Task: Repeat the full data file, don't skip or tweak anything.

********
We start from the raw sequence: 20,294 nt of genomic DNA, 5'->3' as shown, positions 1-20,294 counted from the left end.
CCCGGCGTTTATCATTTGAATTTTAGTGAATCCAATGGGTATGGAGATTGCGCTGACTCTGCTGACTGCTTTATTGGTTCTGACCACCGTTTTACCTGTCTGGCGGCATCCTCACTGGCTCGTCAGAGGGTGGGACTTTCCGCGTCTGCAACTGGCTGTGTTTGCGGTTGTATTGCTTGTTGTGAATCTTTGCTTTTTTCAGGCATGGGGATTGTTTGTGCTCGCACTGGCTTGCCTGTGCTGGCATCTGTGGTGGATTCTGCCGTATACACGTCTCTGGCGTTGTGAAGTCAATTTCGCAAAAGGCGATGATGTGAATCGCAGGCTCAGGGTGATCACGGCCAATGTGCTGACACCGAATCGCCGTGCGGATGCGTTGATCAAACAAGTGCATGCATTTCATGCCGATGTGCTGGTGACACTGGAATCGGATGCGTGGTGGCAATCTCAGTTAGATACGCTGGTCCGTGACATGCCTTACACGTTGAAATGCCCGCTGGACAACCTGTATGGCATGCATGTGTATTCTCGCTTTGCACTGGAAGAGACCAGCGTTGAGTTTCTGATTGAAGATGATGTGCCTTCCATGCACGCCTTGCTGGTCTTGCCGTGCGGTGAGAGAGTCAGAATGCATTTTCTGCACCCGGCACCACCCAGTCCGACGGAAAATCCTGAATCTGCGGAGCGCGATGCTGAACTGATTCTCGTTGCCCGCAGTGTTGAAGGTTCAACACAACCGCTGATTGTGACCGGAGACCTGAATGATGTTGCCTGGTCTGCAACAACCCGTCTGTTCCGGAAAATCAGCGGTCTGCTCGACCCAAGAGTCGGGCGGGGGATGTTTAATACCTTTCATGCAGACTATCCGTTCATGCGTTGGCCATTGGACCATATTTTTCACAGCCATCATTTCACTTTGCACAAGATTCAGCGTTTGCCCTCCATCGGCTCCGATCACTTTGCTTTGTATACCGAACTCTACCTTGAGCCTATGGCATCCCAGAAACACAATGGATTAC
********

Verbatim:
We start from the raw sequence: 20,294 nt of genomic DNA, 5'->3' as shown, positions 1-20,294 counted from the left end.
CCCGGCGTTTATCATTTGAATTTTAGTGAATCCAATGGGTATGGAGATTGCGCTGACTCTGCTGACTGCTTTATTGGTTCTGACCACCGTTTTACCTGTCTGGCGGCATCCTCACTGGCTCGTCAGAGGGTGGGACTTTCCGCGTCTGCAACTGGCTGTGTTTGCGGTTGTATTGCTTGTTGTGAATCTTTGCTTTTTTCAGGCATGGGGATTGTTTGTGCTCGCACTGGCTTGCCTGTGCTGGCATCTGTGGTGGATTCTGCCGTATACACGTCTCTGGCGTTGTGAAGTCAATTTCGCAAAAGGCGATGATGTGAATCGCAGGCTCAGGGTGATCACGGCCAATGTGCTGACACCGAATCGCCGTGCGGATGCGTTGATCAAACAAGTGCATGCATTTCATGCCGATGTGCTGGTGACACTGGAATCGGATGCGTGGTGGCAATCTCAGTTAGATACGCTGGTCCGTGACATGCCTTACACGTTGAAATGCCCGCTGGACAACCTGTATGGCATGCATGTGTATTCTCGCTTTGCACTGGAAGAGACCAGCGTTGAGTTTCTGATTGAAGATGATGTGCCTTCCATGCACGCCTTGCTGGTCTTGCCGTGCGGTGAGAGAGTCAGAATGCATTTTCTGCACCCGGCACCACCCAGTCCGACGGAAAATCCTGAATCTGCGGAGCGCGATGCTGAACTGATTCTCGTTGCCCGCAGTGTTGAAGGTTCAACACAACCGCTGATTGTGACCGGAGACCTGAATGATGTTGCCTGGTCTGCAACAACCCGTCTGTTCCGGAAAATCAGCGGTCTGCTCGACCCAAGAGTCGGGCGGGGGATGTTTAATACCTTTCATGCAGACTATCCGTTCATGCGTTGGCCATTGGACCATATTTTTCACAGCCATCATTTCACTTTGCACAAGATTCAGCGTTTGCCCTCCATCGGCTCCGATCACTTTGCTTTGTATACCGAACTCTACCTTGAGCCTATGGCATCCCAGAAACACAATGGATTAC